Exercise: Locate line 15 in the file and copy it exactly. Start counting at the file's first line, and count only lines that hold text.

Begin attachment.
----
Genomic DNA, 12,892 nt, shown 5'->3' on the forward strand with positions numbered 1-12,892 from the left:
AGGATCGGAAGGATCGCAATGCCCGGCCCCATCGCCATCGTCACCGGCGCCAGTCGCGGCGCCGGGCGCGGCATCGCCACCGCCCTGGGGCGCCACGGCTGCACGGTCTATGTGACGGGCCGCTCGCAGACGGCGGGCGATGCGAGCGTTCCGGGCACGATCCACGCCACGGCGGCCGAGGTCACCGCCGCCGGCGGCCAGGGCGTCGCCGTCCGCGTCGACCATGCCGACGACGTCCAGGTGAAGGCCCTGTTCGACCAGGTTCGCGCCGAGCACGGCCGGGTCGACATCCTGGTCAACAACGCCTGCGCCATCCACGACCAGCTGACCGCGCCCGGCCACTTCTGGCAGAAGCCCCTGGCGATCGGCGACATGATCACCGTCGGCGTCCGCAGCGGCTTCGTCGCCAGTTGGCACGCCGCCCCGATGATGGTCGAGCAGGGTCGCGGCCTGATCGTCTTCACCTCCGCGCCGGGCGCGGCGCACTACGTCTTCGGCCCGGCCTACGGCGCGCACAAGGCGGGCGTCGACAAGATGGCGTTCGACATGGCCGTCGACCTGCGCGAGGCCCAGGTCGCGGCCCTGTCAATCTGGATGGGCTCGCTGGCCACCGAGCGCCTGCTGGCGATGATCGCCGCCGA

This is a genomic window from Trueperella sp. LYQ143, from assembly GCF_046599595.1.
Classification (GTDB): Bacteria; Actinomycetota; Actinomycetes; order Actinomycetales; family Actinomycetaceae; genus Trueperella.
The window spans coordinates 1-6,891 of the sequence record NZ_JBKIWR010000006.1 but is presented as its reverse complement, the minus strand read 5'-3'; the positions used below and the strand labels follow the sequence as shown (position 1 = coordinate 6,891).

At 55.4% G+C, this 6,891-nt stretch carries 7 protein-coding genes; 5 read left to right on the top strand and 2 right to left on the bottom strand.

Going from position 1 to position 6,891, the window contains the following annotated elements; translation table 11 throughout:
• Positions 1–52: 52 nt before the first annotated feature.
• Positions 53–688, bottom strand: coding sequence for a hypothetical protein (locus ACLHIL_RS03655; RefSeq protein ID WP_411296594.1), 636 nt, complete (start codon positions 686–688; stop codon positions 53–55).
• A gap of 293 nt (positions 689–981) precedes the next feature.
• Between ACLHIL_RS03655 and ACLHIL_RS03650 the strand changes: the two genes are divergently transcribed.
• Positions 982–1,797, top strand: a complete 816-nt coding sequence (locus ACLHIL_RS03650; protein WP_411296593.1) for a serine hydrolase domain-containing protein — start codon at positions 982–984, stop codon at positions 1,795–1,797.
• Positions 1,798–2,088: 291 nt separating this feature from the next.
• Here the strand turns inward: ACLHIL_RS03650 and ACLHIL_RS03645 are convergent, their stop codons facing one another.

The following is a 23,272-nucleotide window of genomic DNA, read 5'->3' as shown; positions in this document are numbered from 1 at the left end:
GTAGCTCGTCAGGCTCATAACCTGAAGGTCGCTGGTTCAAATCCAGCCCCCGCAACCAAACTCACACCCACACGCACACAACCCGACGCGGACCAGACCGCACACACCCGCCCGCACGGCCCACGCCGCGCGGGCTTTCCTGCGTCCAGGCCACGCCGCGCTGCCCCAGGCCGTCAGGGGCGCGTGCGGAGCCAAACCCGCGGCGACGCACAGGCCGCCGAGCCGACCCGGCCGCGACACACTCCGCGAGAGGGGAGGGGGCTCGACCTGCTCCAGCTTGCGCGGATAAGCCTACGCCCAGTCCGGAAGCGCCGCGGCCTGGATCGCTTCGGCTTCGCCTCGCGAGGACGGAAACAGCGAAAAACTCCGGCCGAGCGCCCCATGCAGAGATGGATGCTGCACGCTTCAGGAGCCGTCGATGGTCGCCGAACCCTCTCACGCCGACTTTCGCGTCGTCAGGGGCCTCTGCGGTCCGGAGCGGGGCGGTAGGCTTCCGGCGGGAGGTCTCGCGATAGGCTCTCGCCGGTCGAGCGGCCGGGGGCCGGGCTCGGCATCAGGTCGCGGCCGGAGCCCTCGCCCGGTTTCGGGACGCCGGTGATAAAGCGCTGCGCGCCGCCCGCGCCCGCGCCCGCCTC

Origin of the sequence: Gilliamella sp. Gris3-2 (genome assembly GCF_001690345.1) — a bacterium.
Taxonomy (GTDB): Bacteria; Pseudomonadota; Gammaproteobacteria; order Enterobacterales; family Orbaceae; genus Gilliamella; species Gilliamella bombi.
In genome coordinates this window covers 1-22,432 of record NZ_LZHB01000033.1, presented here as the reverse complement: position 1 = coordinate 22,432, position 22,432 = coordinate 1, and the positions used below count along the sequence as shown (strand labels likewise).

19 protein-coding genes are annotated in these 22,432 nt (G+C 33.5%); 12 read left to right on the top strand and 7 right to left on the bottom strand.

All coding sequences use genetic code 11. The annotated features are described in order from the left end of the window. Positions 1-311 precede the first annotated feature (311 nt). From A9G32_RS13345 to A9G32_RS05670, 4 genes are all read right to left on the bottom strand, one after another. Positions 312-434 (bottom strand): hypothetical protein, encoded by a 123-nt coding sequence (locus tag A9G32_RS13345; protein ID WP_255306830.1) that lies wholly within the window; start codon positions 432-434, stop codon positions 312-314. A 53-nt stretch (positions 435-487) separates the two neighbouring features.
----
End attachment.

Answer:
The following is a 23,272-nucleotide window of genomic DNA, read 5'->3' as shown; positions in this document are numbered from 1 at the left end: